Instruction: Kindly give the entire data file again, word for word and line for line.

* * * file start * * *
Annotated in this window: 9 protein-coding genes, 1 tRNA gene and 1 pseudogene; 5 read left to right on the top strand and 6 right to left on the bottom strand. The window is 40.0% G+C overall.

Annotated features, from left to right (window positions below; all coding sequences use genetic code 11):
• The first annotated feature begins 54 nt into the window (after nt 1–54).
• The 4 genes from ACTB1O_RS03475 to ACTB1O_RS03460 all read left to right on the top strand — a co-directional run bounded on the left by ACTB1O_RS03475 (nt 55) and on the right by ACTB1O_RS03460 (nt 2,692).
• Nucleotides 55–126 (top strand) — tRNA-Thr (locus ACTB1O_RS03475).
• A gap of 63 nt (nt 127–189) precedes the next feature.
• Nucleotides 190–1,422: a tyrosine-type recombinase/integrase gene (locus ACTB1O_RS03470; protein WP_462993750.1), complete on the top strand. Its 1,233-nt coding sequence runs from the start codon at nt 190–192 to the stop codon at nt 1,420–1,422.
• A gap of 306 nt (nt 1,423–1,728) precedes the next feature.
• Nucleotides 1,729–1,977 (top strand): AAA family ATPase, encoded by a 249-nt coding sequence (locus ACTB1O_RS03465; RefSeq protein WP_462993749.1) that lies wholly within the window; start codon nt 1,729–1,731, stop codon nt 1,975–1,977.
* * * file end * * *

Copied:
Annotated in this window: 9 protein-coding genes, 1 tRNA gene and 1 pseudogene; 5 read left to right on the top strand and 6 right to left on the bottom strand. The window is 40.0% G+C overall.

Annotated features, from left to right (window positions below; all coding sequences use genetic code 11):
• The first annotated feature begins 54 nt into the window (after nt 1–54).
• The 4 genes from ACTB1O_RS03475 to ACTB1O_RS03460 all read left to right on the top strand — a co-directional run bounded on the left by ACTB1O_RS03475 (nt 55) and on the right by ACTB1O_RS03460 (nt 2,692).
• Nucleotides 55–126 (top strand) — tRNA-Thr (locus ACTB1O_RS03475).
• A gap of 63 nt (nt 127–189) precedes the next feature.
• Nucleotides 190–1,422: a tyrosine-type recombinase/integrase gene (locus ACTB1O_RS03470; protein WP_462993750.1), complete on the top strand. Its 1,233-nt coding sequence runs from the start codon at nt 190–192 to the stop codon at nt 1,420–1,422.
• A gap of 306 nt (nt 1,423–1,728) precedes the next feature.
• Nucleotides 1,729–1,977 (top strand): AAA family ATPase, encoded by a 249-nt coding sequence (locus ACTB1O_RS03465; RefSeq protein WP_462993749.1) that lies wholly within the window; start codon nt 1,729–1,731, stop codon nt 1,975–1,977.